(Multifamily and single-family housing living in harmony in Seattle | Photo: Jon Geeting)
Yesterday, President Donald Trump announced he would pull the U.S. out of the Paris climate agreement--the most significant international action taken so far to mitigate the worst effects of climate change.
The move is hardly surprisingly in light of other recent Trump actions to reorient the EPA and federal land policy around an agenda that's much friendlier to extractive industries, but it has nonetheless crystalized the realization that the federal government cannot be counted as a partner on climate change mitigation or adaptation efforts, at least for the next 4 years.
There's no silver lining to this scenario from the standpoint of wanting to preserve human civilization as we know it, but one positive development that occurred after Trump's announcement is that city and state leaders across the country publicly committed to carrying more of the weight on their shoulders.
So far, 30 Mayors, including Jim Kenney, along with several Governors, university Presidents, and over a hundred business leaders have stepped forward to announce their commitment to redoubling their own efforts to reduce greenhouse gas emissions in line with the Paris agreement.
Kenney's list of climate initiatives the City will undertake in response is largely a restatement of existing efforts, which is heavy on reducing energy use in existing buildings. That makes sense since about 60% of our greenhouse gas emissions come from existing buildings.
(Source: Drexel University)
Under the Nutter administration's Greenworks initiative, the city made some significant progress in reducing building energy emissions, and also undertook an internationally-celebrated program of using green infrastructure to soak up stormwater runoff at the surface, as an alternative to building multi-billion dollar underground holding tanks. (For a guide to Philly's current climate thinking, see the Greenworks 2016 Vision document and the "Growing Stronger: Toward a Climate-Ready Philadelphia" report on climate adaptation strategies.)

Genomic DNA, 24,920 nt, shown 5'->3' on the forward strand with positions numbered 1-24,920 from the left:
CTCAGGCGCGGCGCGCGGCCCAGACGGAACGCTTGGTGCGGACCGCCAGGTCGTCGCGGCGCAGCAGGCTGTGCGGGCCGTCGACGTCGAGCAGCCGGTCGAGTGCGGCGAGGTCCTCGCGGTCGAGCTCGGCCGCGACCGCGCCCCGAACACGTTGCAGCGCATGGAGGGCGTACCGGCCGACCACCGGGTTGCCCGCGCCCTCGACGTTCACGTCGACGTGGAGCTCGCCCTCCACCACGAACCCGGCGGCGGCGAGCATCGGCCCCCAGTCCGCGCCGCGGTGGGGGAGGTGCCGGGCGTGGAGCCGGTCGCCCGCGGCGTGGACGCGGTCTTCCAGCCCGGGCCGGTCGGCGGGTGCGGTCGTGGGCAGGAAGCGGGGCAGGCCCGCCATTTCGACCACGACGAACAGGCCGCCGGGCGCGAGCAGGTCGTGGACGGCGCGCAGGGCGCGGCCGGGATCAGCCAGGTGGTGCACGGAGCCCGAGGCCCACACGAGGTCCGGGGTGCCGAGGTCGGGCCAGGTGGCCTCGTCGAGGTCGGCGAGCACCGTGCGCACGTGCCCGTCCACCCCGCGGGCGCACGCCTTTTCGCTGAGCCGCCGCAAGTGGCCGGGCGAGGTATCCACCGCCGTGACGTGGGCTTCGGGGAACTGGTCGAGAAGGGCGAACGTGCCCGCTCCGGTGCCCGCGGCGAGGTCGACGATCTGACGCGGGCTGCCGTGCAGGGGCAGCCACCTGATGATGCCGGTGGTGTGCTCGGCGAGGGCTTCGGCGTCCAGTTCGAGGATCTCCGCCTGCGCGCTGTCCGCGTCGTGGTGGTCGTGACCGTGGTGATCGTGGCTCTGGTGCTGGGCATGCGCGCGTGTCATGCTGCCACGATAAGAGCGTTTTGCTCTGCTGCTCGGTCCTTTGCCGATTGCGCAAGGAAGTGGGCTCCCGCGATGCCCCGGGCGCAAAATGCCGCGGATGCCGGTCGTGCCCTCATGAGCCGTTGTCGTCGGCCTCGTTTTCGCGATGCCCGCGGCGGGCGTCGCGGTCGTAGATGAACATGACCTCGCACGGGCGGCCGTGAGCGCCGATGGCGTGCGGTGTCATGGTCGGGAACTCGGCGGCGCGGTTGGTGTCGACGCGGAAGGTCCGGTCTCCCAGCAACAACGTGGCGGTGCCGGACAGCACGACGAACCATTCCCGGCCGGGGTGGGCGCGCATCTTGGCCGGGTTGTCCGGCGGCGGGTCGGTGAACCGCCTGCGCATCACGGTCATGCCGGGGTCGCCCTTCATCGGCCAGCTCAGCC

The second-largest source of emissions comes from the transportation system, though, and on this front, elected officials' thinking has been maddeningly unambitious. The list of goals in the new Greenworks vision document are piecemeal and don't aspire to anything transformational, plus there's nothing concrete that citizens can even hold elected officials accountable for:
(Source: City of Philadelphia)
Even during the last administration, whose top-level commitment to sustainability was arguably stronger than Jim Kenney's, Michael Nutter and City Council delivered neither significant transit nor bike infrastructure investments, and they mostly avoided making any policy changes that would substantially disincentivize solo-driving--still the number one way that Philadelphians get around.